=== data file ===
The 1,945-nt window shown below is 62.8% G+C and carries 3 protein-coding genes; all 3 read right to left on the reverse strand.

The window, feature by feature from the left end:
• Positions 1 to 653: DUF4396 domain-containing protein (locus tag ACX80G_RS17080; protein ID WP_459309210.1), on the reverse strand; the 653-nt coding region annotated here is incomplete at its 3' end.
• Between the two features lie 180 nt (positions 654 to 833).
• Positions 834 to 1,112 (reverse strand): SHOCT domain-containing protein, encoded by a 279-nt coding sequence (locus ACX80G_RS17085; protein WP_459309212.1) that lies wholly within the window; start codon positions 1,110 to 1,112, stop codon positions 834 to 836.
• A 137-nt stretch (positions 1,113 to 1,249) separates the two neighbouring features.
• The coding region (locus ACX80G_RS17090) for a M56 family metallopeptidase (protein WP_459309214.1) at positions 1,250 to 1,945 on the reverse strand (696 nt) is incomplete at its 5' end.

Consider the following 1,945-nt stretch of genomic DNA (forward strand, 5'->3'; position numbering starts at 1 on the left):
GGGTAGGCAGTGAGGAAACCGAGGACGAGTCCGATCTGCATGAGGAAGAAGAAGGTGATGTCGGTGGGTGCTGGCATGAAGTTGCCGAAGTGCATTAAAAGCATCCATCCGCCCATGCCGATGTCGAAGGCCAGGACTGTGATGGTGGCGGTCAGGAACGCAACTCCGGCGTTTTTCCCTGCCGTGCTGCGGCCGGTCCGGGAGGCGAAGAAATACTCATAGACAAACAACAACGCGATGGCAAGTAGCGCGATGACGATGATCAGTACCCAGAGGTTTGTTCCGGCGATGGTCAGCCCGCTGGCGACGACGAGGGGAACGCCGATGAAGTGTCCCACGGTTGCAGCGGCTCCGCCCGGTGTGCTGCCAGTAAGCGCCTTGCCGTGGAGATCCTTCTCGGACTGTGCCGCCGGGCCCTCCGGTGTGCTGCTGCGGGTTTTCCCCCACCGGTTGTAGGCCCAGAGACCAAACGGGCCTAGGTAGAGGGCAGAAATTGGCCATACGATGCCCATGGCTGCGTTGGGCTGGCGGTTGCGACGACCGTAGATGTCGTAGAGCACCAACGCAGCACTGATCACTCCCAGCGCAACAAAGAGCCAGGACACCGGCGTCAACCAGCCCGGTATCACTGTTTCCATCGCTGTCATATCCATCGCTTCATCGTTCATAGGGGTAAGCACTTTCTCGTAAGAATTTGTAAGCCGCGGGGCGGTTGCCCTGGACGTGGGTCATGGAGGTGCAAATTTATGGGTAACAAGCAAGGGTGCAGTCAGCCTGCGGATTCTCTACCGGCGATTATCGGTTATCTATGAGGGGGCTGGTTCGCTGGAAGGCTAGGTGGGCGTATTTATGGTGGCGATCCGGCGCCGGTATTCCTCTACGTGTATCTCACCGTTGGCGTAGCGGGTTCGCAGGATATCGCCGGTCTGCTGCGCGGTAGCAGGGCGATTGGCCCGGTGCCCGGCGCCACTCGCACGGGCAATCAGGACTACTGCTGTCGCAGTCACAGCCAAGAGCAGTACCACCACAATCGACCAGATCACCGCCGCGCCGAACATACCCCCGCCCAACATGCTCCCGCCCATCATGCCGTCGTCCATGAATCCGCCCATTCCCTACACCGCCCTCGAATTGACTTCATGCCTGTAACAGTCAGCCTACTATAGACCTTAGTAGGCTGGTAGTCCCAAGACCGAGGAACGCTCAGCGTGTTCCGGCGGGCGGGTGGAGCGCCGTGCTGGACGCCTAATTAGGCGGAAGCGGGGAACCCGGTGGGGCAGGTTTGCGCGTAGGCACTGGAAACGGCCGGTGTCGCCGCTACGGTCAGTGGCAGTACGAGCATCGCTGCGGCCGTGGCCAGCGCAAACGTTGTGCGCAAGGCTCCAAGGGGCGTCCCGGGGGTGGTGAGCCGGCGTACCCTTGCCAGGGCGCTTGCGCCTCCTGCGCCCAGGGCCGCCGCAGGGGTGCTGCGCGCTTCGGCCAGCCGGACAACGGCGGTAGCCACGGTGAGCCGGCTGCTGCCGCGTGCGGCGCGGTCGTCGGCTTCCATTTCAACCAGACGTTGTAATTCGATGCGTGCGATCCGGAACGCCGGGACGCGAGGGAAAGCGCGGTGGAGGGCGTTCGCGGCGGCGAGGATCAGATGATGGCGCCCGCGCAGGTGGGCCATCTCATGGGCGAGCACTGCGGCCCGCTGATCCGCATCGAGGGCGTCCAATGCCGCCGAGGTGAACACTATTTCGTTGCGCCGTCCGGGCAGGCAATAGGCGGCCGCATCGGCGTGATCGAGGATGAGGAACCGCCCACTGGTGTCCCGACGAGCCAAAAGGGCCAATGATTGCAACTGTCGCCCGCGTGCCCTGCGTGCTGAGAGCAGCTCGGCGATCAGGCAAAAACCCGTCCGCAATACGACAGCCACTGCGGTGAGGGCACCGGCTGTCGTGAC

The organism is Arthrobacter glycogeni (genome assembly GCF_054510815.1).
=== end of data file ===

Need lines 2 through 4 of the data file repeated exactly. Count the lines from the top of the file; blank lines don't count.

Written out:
The window, feature by feature from the left end:
• Positions 1 to 653: DUF4396 domain-containing protein (locus tag ACX80G_RS17080; protein ID WP_459309210.1), on the reverse strand; the 653-nt coding region annotated here is incomplete at its 3' end.
• Between the two features lie 180 nt (positions 654 to 833).